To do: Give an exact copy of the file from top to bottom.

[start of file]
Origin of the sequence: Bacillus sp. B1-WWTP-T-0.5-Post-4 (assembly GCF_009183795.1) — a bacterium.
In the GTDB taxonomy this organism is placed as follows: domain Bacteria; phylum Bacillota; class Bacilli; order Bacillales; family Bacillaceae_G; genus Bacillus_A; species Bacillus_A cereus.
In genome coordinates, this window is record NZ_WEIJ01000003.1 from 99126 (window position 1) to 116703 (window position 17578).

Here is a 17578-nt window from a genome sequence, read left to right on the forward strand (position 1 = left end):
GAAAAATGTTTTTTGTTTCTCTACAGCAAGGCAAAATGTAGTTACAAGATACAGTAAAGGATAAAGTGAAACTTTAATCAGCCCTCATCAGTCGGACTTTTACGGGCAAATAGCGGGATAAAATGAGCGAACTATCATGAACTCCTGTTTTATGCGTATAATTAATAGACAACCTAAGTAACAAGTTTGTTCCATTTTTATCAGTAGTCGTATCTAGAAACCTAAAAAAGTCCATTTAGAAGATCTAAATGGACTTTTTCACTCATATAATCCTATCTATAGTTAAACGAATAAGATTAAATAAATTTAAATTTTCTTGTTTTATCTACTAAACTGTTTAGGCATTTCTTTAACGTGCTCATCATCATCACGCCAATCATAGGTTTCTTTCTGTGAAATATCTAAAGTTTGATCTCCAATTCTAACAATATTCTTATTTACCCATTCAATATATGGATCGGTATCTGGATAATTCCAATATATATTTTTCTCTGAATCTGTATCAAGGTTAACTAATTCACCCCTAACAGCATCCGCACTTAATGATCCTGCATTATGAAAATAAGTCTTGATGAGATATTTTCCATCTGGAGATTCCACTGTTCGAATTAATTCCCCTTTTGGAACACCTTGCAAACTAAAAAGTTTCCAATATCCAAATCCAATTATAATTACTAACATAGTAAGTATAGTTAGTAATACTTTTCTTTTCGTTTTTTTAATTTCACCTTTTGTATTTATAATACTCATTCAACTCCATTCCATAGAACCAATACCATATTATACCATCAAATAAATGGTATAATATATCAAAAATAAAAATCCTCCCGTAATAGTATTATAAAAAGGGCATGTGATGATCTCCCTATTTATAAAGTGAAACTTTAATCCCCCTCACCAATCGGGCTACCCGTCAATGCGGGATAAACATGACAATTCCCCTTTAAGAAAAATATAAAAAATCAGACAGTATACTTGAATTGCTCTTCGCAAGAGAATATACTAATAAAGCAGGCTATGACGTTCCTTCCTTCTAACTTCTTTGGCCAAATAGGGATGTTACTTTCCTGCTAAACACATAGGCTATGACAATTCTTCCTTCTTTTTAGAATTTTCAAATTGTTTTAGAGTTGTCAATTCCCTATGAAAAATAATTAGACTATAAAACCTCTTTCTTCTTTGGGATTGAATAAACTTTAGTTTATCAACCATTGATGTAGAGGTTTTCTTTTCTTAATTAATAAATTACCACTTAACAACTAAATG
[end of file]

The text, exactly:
Origin of the sequence: Bacillus sp. B1-WWTP-T-0.5-Post-4 (assembly GCF_009183795.1) — a bacterium.
In the GTDB taxonomy this organism is placed as follows: domain Bacteria; phylum Bacillota; class Bacilli; order Bacillales; family Bacillaceae_G; genus Bacillus_A; species Bacillus_A cereus.
In genome coordinates, this window is record NZ_WEIJ01000003.1 from 99126 (window position 1) to 116703 (window position 17578).

Here is a 17578-nt window from a genome sequence, read left to right on the forward strand (position 1 = left end):
GAAAAATGTTTTTTGTTTCTCTACAGCAAGGCAAAATGTAGTTACAAGATACAGTAAAGGATAAAGTGAAACTTTAATCAGCCCTCATCAGTCGGACTTTTACGGGCAAATAGCGGGATAAAATGAGCGAACTATCATGAACTCCTGTTTTATGCGTATAATTAATAGACAACCTAAGTAACAAGTTTGTTCCATTTTTATCAGTAGTCGTATCTAGAAACCTAAAAAAGTCCATTTAGAAGATCTAAATGGACTTTTTCACTCATATAATCCTATCTATAGTTAAACGAATAAGATTAAATAAATTTAAATTTTCTTGTTTTATCTACTAAACTGTTTAGGCATTTCTTTAACGTGCTCATCATCATCACGCCAATCATAGGTTTCTTTCTGTGAAATATCTAAAGTTTGATCTCCAATTCTAACAATATTCTTATTTACCCATTCAATATATGGATCGGTATCTGGATAATTCCAATATATATTTTTCTCTGAATCTGTATCAAGGTTAACTAATTCACCCCTAACAGCATCCGCACTTAATGATCCTGCATTATGAAAATAAGTCTTGATGAGATATTTTCCATCTGGAGATTCCACTGTTCGAATTAATTCCCCTTTTGGAACACCTTGCAAACTAAAAAGTTTCCAATATCCAAATCCAATTATAATTACTAACATAGTAAGTATAGTTAGTAATACTTTTCTTTTCGTTTTTTTAATTTCACCTTTTGTATTTATAATACTCATTCAACTCCATTCCATAGAACCAATACCATATTATACCATCAAATAAATGGTATAATATATCAAAAATAAAAATCCTCCCGTAATAGTATTATAAAAAGGGCATGTGATGATCTCCCTATTTATAAAGTGAAACTTTAATCCCCCTCACCAATCGGGCTACCCGTCAATGCGGGATAAACATGACAATTCCCCTTTAAGAAAAATATAAAAAATCAGACAGTATACTTGAATTGCTCTTCGCAAGAGAATATACTAATAAAGCAGGCTATGACGTTCCTTCCTTCTAACTTCTTTGGCCAAATAGGGATGTTACTTTCCTGCTAAACACATAGGCTATGACAATTCTTCCTTCTTTTTAGAATTTTCAAATTGTTTTAGAGTTGTCAATTCCCTATGAAAAATAATTAGACTATAAAACCTCTTTCTTCTTTGGGATTGAATAAACTTTAGTTTATCAACCATTGATGTAGAGGTTTTCTTTTCTTAATTAATAAATTACCACTTAACAACTAAATG